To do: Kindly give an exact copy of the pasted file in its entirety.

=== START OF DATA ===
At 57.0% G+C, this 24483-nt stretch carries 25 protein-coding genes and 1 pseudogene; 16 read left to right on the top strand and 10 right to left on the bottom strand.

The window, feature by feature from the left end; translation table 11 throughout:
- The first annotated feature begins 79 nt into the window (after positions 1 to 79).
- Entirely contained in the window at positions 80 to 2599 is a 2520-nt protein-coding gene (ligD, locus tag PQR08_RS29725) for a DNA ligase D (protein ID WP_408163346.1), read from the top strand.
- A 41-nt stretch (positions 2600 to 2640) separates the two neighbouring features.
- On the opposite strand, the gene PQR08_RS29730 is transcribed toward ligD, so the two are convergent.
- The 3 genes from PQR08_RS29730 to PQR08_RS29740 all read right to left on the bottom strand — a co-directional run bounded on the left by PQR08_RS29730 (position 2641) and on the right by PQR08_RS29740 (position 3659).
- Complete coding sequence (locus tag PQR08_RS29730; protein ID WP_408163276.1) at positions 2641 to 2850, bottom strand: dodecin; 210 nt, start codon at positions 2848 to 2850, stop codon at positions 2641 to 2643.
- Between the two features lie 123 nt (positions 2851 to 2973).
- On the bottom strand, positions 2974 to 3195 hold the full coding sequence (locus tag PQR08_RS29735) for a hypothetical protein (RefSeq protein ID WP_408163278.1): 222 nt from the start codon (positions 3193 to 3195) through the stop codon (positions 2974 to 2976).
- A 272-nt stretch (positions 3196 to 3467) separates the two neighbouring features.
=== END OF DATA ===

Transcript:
At 57.0% G+C, this 24483-nt stretch carries 25 protein-coding genes and 1 pseudogene; 16 read left to right on the top strand and 10 right to left on the bottom strand.

The window, feature by feature from the left end; translation table 11 throughout:
- The first annotated feature begins 79 nt into the window (after positions 1 to 79).
- Entirely contained in the window at positions 80 to 2599 is a 2520-nt protein-coding gene (ligD, locus tag PQR08_RS29725) for a DNA ligase D (protein ID WP_408163346.1), read from the top strand.
- A 41-nt stretch (positions 2600 to 2640) separates the two neighbouring features.
- On the opposite strand, the gene PQR08_RS29730 is transcribed toward ligD, so the two are convergent.
- The 3 genes from PQR08_RS29730 to PQR08_RS29740 all read right to left on the bottom strand — a co-directional run bounded on the left by PQR08_RS29730 (position 2641) and on the right by PQR08_RS29740 (position 3659).
- Complete coding sequence (locus tag PQR08_RS29730; protein ID WP_408163276.1) at positions 2641 to 2850, bottom strand: dodecin; 210 nt, start codon at positions 2848 to 2850, stop codon at positions 2641 to 2643.
- Between the two features lie 123 nt (positions 2851 to 2973).
- On the bottom strand, positions 2974 to 3195 hold the full coding sequence (locus tag PQR08_RS29735) for a hypothetical protein (RefSeq protein ID WP_408163278.1): 222 nt from the start codon (positions 3193 to 3195) through the stop codon (positions 2974 to 2976).
- A 272-nt stretch (positions 3196 to 3467) separates the two neighbouring features.